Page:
Trophy is a documentary about trophy hunting in Africa and the industry that has sprung up around it. The film has a broad focus; it comes at the topic in a lot of different ways. It looks at the tourists (almost always American) who go to Africa to engage in trophy hunting; the people who run the hunting businesses; conservationists who go to great lengths to try to stop it; and more. The parallels to Blackfish, a documentary I absolutely loved from a few years ago about the mistreatment of killer whales at Sea World, are obvious, but this film is actually very different in tone. I loved Blackfish’s righteous indignation and anger; it was a real polemic of the kind you rarely see these days. But Trophy is sad more than it’s angry and it is also a movie that’s trying very hard to get into nuances of this debate. There’s a guy who runs a hunting business that argues, and genuinely believes, that trophy hunting is the secret to saving species from extinction, that as long as these animals are making money they’ll always be around. There’s a heartwrenching scene where you see his real love for these animals come through and yet he’s essentially breeding animals and raising them just to release them to be brutally killed by hunters. There’s a sequence that follows a group of anti-poacher conservationists, but they’ve had to hire private security forces to stop poachers because the government can’t handle the problem; when these private security forces raid a suspected poacher’s house at night and put machine guns up to the heads of his wife and young children, you can’t help but wonder exactly where you draw some lines. The film then doesn’t really demonize any of its subjects; it just presents the issues in some really troubling ways. The film would be troubling enough just philosophically, but the film was released unrated because of the most haunting element of the film: a lot of violent, disturbing animal death. The movie, as it wrestles with a lot of other issues, seems to believe that only one thing is absolutely true: the act of killing these animals is ugly and disturbing. So, the camera just sits on these acts of violence and lets you feel them down to the bone. In one scene, a band of hunters down an elephant and deliver the fatal shot. But once that shot is delivered, it still takes the animal time to die. And the camera just sits on the downed elephant, on the faces of the man who’ve killed it, as we watch it struggle for breath, struggle to move, finally succumb. The shots of the men, waiting around for the animal to die, are almost unbearable. They look at the ground, at the sky, never at each other; it’s a scene of intense awkwardness, as if they’ve snuffed out a life, but they can’t allow them to celebrate it, as they indeed do, until the struggle for life is finally over. There’s an even more disturbing scene with a crocodile, but I’ll leave that for the viewer to discover on their own. One of the main characters, Philip, a Texan who is obsessed with completing his set of big game kills, is a man that becomes very unlikable, but when the climax of the film finally comes, it’s on one of his expeditions. No spoilers, but it’s one of the most troubling and unsettling scenes in the film, precisely because the movie just sits with him and refuses to tell us how we should feel. It’s as powerful a movie climax as I’ve seen this year and a deeply, deeply haunting one. Trophy isn’t for the faint of heart perhaps, but I think it’s a movie that absolutely cries out to be seen. As a cinematic experience, it’s gripping, compelling, terrifying, heart-breaking and beautiful. It’s a film that will leave you deeply troubled for a whole host of reasons. Trophy is going to fly right under the radar; it’s a very small documentary and it has the added stigma of actually featuring real, often violent animal death, but then maybe that’s the key to understanding this film. Most nature documentaries feature animal death as they explore the predator-prey relationship. It’s just that in this particular case, humanity is the predator. With those other predators, the reasons for the kill are pretty obvious: survival. When it comes to us, to the people in this film, the reasons aren’t nearly as clear. 4 stars.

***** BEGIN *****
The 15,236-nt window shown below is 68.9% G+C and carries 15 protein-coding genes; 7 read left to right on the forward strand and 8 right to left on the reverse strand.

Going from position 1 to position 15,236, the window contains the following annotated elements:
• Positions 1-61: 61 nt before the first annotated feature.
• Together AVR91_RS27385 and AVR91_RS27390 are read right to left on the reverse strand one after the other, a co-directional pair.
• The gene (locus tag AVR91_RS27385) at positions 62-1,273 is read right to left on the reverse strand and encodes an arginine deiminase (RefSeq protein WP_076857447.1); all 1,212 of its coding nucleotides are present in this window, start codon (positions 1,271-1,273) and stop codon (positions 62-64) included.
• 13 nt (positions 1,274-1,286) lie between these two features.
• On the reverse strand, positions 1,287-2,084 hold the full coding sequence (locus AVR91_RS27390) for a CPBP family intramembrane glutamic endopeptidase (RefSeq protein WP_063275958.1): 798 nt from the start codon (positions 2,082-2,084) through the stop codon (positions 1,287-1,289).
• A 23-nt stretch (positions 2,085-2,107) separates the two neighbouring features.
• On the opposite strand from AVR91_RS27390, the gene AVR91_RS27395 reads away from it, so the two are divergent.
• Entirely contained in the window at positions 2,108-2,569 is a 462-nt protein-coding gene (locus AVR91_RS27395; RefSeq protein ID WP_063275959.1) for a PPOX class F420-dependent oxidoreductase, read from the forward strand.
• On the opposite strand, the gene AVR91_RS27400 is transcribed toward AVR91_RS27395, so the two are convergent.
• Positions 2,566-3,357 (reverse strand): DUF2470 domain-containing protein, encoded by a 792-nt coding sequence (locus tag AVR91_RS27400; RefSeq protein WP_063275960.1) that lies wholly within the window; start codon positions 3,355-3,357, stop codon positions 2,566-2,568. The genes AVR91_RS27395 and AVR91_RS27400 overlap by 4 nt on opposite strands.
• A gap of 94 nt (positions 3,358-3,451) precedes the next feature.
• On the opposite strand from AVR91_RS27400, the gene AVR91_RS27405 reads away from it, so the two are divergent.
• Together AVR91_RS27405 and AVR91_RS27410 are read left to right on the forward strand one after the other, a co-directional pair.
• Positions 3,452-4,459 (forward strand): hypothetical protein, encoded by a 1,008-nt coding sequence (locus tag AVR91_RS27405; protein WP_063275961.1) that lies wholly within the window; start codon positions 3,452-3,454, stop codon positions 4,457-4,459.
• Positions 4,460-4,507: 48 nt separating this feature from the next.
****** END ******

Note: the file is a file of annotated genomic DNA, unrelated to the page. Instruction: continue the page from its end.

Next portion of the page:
tl;dr – gripping, disturbing documentary examines the world of big-game hunting in Africa; surprisingly nuanced & artistic, but also intensely troubling and haunting, this is a must-see. 4 stars.